When that doesn’t work, the hero is stumped. Luckily, a small child from a third-world country happens to be on hand to indirectly suggest he use surrounding technology (his own, no less) to create an electromagnetic device.

That, my friends, is Dan Slott’s Spider-Man.

ASM4 SpiderMan

The Amazing Spider-Man #4 is a great read …if you enjoy seeing a hero escape a daunting situation created solely because of his own ignorance.

The Amazing Spider-Man #4 is a great read … if you enjoy the hero written as less quick-witted than usual so that a more socially conscious message can take center stage: There are really smart children in third-world countries who could thrive if only we could find a way to give them “free” access to western technology.

ASM4 kids

To recap:

  • A quixotic superhero needlessly risks the lives of the people he is supposed to save.
  • The superhero attempts to pay off terrorists because he believes he can out-bid their current employer.
  • A child tells the superhero the best course of action for saving the day.

Readers who have been following the story know that this comes as S.H.I.E.L.D. was planning to mount a world-wide assault on a terrorist network known as Zodiac. Peter, who was supposed to take part in the mission, bails when he realizes Aunt May and her fellow volunteers in the nation of Nadua are under attack at a charity event.

Who was behind the terror attack in Nadua? What consequences will there be for Peter Parker due to neglecting his commitments to S.H.I.E.L.D? Find out in two weeks if Dan Slott’s Spider-Man doesn’t get himself and those under his watch all killed.

Invincible Iron Man #3: Stark shows growth, but so does mystery around Madame Masque, Doom

Iron Man Madam Masque

Regular readers of this blog know that I have been following the relaunches of Invincible Iron Man and The Amazing Spider-Man. Since one features Tony Stark and the other features “Tony Stark light,” it is interesting to see how each writer handles his respective superhero. One thing readers will get from writer Brian Michael Bendis’ Tony Stark that they will not from Dan Slott’s Peter Parker is a clear understanding of the character’s inner being.

Take Stark’s conversation with his new love interest, Amara Perera, for instance:

Perera: Don’t you have superhero friends that you can commiserate with when things like this happen?

Stark: In my line of work…there’s always somebody with a much worse story. ‘Oh, man. I almost died tonight.’ ‘Yeah? I was almost eaten by Galactus.’ ‘Oh Yeah? I died and was resurrected as my own child.”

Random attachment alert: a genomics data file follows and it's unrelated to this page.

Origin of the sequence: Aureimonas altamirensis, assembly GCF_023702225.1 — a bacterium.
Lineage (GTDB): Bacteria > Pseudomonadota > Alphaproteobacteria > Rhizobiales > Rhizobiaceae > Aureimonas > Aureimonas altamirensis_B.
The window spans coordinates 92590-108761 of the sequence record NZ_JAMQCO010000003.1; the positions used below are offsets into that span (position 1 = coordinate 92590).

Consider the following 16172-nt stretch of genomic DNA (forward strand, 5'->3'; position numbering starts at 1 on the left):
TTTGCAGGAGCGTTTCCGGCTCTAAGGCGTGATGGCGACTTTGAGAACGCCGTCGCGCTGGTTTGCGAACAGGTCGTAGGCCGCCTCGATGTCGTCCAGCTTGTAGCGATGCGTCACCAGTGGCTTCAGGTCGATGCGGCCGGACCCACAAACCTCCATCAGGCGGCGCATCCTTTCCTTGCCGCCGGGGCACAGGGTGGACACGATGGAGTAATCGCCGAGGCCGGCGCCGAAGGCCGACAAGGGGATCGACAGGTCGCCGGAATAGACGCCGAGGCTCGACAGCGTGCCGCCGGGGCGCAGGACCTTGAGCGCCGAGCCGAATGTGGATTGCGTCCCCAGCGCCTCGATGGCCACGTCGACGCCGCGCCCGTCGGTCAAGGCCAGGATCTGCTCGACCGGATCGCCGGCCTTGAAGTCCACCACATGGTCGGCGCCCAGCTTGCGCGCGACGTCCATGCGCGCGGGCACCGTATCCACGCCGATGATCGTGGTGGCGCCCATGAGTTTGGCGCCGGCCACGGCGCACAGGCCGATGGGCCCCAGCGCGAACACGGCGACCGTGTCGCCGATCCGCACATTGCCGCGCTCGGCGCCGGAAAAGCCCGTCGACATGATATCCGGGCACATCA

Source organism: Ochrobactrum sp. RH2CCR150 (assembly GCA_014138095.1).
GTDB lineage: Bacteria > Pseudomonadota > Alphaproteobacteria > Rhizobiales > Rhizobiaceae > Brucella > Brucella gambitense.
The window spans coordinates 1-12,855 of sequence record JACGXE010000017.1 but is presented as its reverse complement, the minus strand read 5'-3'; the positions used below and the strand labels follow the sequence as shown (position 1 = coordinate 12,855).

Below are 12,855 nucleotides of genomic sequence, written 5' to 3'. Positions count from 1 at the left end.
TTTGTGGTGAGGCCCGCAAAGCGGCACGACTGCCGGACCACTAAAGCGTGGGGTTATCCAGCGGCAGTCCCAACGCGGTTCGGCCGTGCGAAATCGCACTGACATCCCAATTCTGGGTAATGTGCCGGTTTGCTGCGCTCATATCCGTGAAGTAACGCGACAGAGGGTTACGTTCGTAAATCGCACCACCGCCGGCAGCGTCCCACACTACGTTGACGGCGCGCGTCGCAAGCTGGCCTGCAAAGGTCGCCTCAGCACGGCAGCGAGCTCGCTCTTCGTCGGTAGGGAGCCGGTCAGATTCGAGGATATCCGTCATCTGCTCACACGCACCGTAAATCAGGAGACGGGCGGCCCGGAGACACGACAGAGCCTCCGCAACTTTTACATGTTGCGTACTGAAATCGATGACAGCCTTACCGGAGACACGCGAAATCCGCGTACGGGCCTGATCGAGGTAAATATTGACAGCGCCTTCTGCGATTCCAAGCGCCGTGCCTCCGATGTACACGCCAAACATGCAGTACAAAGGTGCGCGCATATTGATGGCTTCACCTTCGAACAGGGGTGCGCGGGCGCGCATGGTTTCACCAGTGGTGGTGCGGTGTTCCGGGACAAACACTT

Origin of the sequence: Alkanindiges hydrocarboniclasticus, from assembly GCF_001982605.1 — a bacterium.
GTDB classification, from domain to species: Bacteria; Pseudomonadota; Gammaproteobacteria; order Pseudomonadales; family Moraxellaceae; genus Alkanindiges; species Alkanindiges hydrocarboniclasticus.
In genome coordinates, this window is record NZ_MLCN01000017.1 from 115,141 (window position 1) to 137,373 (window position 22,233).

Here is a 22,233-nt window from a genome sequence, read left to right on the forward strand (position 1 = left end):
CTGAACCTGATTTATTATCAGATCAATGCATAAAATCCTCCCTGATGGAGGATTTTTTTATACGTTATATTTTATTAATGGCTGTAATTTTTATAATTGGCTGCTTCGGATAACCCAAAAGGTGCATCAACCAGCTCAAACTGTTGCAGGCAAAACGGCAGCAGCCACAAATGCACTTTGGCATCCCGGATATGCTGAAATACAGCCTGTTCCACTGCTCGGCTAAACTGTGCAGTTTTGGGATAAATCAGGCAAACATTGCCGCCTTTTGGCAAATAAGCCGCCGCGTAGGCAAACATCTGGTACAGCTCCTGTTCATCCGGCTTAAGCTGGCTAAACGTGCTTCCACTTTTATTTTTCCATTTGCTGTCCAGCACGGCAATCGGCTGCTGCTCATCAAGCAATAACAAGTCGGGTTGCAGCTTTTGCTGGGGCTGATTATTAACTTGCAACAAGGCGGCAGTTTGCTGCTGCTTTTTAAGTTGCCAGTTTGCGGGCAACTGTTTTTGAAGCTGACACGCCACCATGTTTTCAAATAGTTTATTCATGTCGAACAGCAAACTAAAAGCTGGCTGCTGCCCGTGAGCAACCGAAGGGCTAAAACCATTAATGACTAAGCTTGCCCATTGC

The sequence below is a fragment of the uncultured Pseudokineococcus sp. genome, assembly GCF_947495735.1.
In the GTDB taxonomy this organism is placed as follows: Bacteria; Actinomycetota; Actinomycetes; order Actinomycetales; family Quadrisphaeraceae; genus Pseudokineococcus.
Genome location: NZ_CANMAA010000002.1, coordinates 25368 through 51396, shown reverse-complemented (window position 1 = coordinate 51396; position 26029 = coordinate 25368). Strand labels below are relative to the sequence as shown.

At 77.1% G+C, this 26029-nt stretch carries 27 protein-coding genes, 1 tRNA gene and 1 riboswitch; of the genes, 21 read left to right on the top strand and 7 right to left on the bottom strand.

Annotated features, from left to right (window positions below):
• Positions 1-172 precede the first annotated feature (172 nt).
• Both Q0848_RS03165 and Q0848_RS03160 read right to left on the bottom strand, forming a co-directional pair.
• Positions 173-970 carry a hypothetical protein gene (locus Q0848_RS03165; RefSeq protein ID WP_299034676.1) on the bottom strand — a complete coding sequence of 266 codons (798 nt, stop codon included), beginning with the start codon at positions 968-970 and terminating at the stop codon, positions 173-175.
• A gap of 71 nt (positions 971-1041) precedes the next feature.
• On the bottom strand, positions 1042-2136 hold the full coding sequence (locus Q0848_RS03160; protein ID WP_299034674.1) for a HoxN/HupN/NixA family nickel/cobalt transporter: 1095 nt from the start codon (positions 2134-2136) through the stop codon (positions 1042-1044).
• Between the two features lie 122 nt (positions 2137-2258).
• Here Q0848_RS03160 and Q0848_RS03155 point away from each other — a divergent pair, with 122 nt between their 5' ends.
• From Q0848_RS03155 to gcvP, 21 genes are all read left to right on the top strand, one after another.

Perera: And you found yourself thinking about me?

Stark: I might not actually have a lot of friends.

Perera: You do.

Stark: I know a lot of people. But…people don’t want to hear me talk about any of my problems because, well —

Perera: You’re rich.

Stark: I can see their eyes glaze over. I can hear the ‘Aw, poor baby.’ Like my problems aren’t problems.

Perera: Money can’t buy happiness? That is disappointing to hear.

Stark: Sorry to be the one to break it to you.

Perera: Maybe you don’t know a lot of people that challenge you intellectually.

Stark: A few. But they are very, I want to say…

Perera: Cocky?

Stark: Insane.

Bendis’ Stark is a character who has psychological meat on him. Slott’s Peter Parker literally died and was resurrected, yet he treats the experience like a bad trip to the dentist.

Bendis’ Stark is surrounded people, but lonely. He is rich, but not happy. He wants to become a better person (as demonstrated in another conversation later in the book), but he never can find the right mentor to help him begin the journey.

Anyone can fill a comic book with fights and gadgets and zingy one-liners, but none of that matters if the characters are one dimensional. Bendis’ heroes and villains have depth and breadth. They have gravitas, which makes the magic and the mystery and the fight scenes exponentially more satisfying than anything you will find in The Amazing Spider-Man #3.

Iron Man Doctor Strange

For those who are not up to speed, the story breaks down as follows:

  • Madam Masque is on a mission to collect rare magical artifacts that have essentially slipped through “dimensional cracks” and found their way to earth. Tony does not know why she is doing this, since it does not fit her psychological profile.
  • Doctor Doom wants to help Tony on his mission, but won’t explain why.
  • Tony wants to become the kind of man who “deserves” to be with famous biochemical engineer Amara Perera.

Invincible Iron Man3

It is comforting to read a mystery where the writer methodically lays out a bread trail for readers to follow. Each crumb Bendis places before his audience is there for a specific reason. Whereas Dan Slott lets his imagination toss him around like young bull rider, Bendis controls his imagination like a seasoned rancher overseeing the herd.

If you get a chance, then check out Invincible Iron Man. It’s shaping up to be one of the few books worth a $4.00 cover price.